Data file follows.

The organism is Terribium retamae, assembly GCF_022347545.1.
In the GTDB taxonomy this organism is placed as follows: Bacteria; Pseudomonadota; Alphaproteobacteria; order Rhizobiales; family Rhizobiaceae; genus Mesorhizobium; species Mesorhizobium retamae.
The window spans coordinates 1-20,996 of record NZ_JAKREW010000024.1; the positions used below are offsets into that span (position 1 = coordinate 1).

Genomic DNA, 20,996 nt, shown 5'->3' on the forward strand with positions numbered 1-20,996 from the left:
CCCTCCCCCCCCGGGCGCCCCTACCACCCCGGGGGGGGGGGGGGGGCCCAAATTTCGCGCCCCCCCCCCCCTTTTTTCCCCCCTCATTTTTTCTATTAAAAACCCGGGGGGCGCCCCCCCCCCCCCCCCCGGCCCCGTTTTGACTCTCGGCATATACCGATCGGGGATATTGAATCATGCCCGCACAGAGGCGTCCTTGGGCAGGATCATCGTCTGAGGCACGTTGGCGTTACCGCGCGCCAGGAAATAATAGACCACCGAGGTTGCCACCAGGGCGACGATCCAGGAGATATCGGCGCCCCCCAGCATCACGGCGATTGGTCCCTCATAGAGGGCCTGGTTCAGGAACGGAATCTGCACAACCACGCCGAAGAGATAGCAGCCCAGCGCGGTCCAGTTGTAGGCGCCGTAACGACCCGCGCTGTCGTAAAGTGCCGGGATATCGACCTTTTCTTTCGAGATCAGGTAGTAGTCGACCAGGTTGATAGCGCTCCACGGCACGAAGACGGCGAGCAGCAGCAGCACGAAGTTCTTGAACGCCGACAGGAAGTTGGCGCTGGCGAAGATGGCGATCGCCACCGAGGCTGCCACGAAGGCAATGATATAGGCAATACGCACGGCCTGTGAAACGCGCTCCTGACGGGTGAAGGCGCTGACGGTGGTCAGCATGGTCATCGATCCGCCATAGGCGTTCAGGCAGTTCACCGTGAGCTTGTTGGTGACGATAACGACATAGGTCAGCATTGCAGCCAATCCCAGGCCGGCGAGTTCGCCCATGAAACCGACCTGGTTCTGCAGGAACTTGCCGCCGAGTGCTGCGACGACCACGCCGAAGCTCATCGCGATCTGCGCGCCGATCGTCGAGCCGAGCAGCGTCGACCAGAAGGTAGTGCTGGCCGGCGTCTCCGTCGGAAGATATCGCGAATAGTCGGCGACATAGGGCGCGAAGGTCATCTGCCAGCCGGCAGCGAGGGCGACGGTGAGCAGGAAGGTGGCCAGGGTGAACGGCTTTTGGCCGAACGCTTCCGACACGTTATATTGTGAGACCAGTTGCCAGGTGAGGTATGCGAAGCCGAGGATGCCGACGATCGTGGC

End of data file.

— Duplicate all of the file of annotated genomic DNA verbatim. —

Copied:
The organism is Terribium retamae, assembly GCF_022347545.1.
In the GTDB taxonomy this organism is placed as follows: Bacteria; Pseudomonadota; Alphaproteobacteria; order Rhizobiales; family Rhizobiaceae; genus Mesorhizobium; species Mesorhizobium retamae.
The window spans coordinates 1-20,996 of record NZ_JAKREW010000024.1; the positions used below are offsets into that span (position 1 = coordinate 1).

Genomic DNA, 20,996 nt, shown 5'->3' on the forward strand with positions numbered 1-20,996 from the left:
CCCTCCCCCCCCGGGCGCCCCTACCACCCCGGGGGGGGGGGGGGGGCCCAAATTTCGCGCCCCCCCCCCCCTTTTTTCCCCCCTCATTTTTTCTATTAAAAACCCGGGGGGCGCCCCCCCCCCCCCCCCCGGCCCCGTTTTGACTCTCGGCATATACCGATCGGGGATATTGAATCATGCCCGCACAGAGGCGTCCTTGGGCAGGATCATCGTCTGAGGCACGTTGGCGTTACCGCGCGCCAGGAAATAATAGACCACCGAGGTTGCCACCAGGGCGACGATCCAGGAGATATCGGCGCCCCCCAGCATCACGGCGATTGGTCCCTCATAGAGGGCCTGGTTCAGGAACGGAATCTGCACAACCACGCCGAAGAGATAGCAGCCCAGCGCGGTCCAGTTGTAGGCGCCGTAACGACCCGCGCTGTCGTAAAGTGCCGGGATATCGACCTTTTCTTTCGAGATCAGGTAGTAGTCGACCAGGTTGATAGCGCTCCACGGCACGAAGACGGCGAGCAGCAGCAGCACGAAGTTCTTGAACGCCGACAGGAAGTTGGCGCTGGCGAAGATGGCGATCGCCACCGAGGCTGCCACGAAGGCAATGATATAGGCAATACGCACGGCCTGTGAAACGCGCTCCTGACGGGTGAAGGCGCTGACGGTGGTCAGCATGGTCATCGATCCGCCATAGGCGTTCAGGCAGTTCACCGTGAGCTTGTTGGTGACGATAACGACATAGGTCAGCATTGCAGCCAATCCCAGGCCGGCGAGTTCGCCCATGAAACCGACCTGGTTCTGCAGGAACTTGCCGCCGAGTGCTGCGACGACCACGCCGAAGCTCATCGCGATCTGCGCGCCGATCGTCGAGCCGAGCAGCGTCGACCAGAAGGTAGTGCTGGCCGGCGTCTCCGTCGGAAGATATCGCGAATAGTCGGCGACATAGGGCGCGAAGGTCATCTGCCAGCCGGCAGCGAGGGCGACGGTGAGCAGGAAGGTGGCCAGGGTGAACGGCTTTTGGCCGAACGCTTCCGACACGTTATATTGTGAGACCAGTTGCCAGGTGAGGTATGCGAAGCCGAGGATGCCGACGATCGTGGC